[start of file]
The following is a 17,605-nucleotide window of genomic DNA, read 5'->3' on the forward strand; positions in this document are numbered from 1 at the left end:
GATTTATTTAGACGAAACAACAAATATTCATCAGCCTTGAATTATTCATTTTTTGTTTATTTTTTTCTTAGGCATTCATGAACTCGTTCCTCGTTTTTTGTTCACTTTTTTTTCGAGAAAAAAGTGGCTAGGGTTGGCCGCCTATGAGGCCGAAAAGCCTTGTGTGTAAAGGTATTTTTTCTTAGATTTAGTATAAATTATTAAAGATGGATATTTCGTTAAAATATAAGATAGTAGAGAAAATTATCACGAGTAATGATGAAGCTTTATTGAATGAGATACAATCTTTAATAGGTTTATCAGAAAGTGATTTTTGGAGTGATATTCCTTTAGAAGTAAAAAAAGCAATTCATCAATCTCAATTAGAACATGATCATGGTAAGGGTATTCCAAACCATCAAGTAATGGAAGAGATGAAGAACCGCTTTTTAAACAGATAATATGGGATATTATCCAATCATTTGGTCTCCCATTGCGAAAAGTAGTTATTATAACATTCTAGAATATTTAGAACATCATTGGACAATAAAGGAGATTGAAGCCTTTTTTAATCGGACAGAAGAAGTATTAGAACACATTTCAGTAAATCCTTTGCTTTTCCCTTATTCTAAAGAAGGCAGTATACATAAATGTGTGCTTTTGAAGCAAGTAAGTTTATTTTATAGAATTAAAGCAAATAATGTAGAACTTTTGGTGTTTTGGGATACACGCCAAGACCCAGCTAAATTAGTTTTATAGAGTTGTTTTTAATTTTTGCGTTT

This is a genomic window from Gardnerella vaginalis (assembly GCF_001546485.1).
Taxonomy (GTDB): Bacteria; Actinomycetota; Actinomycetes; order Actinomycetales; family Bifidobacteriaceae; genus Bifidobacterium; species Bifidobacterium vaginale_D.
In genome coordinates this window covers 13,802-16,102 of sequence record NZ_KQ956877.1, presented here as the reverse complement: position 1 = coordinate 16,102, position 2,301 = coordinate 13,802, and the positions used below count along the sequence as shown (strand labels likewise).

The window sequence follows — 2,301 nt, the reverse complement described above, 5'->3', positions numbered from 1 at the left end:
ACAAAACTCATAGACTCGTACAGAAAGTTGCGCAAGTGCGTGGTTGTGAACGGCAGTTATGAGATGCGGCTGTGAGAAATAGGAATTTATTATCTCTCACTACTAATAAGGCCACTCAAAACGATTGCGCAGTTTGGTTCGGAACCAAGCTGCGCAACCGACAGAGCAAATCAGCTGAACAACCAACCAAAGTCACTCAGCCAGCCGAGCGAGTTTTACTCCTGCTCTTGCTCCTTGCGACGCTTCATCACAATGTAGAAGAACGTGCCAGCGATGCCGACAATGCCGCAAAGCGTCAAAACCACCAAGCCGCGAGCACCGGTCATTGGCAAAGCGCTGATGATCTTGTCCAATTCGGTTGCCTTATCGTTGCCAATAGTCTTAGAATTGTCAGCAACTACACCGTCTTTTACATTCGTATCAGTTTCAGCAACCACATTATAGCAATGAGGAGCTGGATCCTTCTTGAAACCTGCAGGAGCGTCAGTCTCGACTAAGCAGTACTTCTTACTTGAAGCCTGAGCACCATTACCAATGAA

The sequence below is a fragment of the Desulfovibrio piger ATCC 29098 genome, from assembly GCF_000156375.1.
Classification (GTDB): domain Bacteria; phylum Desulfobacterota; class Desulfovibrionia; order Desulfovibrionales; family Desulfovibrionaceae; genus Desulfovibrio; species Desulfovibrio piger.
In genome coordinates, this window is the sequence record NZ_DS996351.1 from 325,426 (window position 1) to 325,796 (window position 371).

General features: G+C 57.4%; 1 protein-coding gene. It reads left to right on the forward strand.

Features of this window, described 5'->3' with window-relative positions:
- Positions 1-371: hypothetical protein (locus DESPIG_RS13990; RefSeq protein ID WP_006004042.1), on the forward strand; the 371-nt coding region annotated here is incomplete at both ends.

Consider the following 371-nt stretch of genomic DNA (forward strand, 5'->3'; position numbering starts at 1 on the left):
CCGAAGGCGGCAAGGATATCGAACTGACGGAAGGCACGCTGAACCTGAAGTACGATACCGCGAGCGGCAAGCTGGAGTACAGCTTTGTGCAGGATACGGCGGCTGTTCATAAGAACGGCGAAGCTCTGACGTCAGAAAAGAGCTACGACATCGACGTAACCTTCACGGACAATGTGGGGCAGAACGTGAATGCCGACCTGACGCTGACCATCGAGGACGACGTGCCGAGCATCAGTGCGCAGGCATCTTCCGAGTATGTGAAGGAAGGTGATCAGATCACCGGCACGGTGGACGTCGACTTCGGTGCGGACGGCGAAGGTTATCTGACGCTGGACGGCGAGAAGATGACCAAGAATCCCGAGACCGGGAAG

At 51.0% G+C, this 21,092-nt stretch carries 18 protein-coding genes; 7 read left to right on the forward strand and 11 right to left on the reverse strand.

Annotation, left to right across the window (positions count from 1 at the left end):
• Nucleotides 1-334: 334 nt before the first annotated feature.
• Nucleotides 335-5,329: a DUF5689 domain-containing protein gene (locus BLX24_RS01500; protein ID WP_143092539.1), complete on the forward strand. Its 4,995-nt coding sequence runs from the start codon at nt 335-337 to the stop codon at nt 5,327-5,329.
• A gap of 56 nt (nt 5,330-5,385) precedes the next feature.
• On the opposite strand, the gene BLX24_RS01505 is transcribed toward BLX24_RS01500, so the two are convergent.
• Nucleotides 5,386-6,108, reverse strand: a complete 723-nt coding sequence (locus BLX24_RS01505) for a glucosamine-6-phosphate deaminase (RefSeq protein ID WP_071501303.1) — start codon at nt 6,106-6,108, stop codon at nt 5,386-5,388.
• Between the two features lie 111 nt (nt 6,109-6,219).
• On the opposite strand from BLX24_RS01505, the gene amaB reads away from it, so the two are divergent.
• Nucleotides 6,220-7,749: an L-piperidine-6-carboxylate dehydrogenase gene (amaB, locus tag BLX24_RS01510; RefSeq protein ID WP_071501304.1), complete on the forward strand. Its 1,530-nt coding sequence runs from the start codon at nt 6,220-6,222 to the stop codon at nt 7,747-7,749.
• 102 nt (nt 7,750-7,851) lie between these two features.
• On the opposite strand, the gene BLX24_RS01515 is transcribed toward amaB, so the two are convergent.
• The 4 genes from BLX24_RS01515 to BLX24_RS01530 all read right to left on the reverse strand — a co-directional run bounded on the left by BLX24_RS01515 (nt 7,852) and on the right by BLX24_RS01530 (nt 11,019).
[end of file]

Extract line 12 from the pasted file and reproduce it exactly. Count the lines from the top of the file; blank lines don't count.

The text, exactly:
Features of this window, described 5'->3' with window-relative positions: